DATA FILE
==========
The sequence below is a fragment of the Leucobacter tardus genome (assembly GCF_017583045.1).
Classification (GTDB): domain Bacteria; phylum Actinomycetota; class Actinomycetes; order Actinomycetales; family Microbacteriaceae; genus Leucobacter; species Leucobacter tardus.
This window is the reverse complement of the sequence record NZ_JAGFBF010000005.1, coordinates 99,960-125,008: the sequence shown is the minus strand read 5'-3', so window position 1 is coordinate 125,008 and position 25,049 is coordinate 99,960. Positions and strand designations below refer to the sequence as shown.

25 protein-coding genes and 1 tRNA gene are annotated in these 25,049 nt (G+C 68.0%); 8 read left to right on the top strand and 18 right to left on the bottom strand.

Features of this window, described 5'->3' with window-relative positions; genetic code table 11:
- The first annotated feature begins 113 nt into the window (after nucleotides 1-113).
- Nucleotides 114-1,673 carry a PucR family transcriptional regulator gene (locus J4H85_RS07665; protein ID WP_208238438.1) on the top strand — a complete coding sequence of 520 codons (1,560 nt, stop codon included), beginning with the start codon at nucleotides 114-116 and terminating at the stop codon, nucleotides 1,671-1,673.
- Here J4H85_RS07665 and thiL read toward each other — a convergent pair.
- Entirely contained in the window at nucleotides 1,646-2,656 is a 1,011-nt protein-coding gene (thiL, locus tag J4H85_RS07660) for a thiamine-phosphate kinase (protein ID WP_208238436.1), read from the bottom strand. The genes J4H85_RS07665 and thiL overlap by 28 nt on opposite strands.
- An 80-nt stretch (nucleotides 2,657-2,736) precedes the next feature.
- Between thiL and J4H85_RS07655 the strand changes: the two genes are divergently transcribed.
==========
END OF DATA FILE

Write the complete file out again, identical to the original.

The sequence below is a fragment of the Leucobacter tardus genome (assembly GCF_017583045.1).
Classification (GTDB): domain Bacteria; phylum Actinomycetota; class Actinomycetes; order Actinomycetales; family Microbacteriaceae; genus Leucobacter; species Leucobacter tardus.
This window is the reverse complement of the sequence record NZ_JAGFBF010000005.1, coordinates 99,960-125,008: the sequence shown is the minus strand read 5'-3', so window position 1 is coordinate 125,008 and position 25,049 is coordinate 99,960. Positions and strand designations below refer to the sequence as shown.

25 protein-coding genes and 1 tRNA gene are annotated in these 25,049 nt (G+C 68.0%); 8 read left to right on the top strand and 18 right to left on the bottom strand.

Features of this window, described 5'->3' with window-relative positions; genetic code table 11:
- The first annotated feature begins 113 nt into the window (after nucleotides 1-113).
- Nucleotides 114-1,673 carry a PucR family transcriptional regulator gene (locus J4H85_RS07665; protein ID WP_208238438.1) on the top strand — a complete coding sequence of 520 codons (1,560 nt, stop codon included), beginning with the start codon at nucleotides 114-116 and terminating at the stop codon, nucleotides 1,671-1,673.
- Here J4H85_RS07665 and thiL read toward each other — a convergent pair.
- Entirely contained in the window at nucleotides 1,646-2,656 is a 1,011-nt protein-coding gene (thiL, locus tag J4H85_RS07660) for a thiamine-phosphate kinase (protein ID WP_208238436.1), read from the bottom strand. The genes J4H85_RS07665 and thiL overlap by 28 nt on opposite strands.
- An 80-nt stretch (nucleotides 2,657-2,736) precedes the next feature.
- Between thiL and J4H85_RS07655 the strand changes: the two genes are divergently transcribed.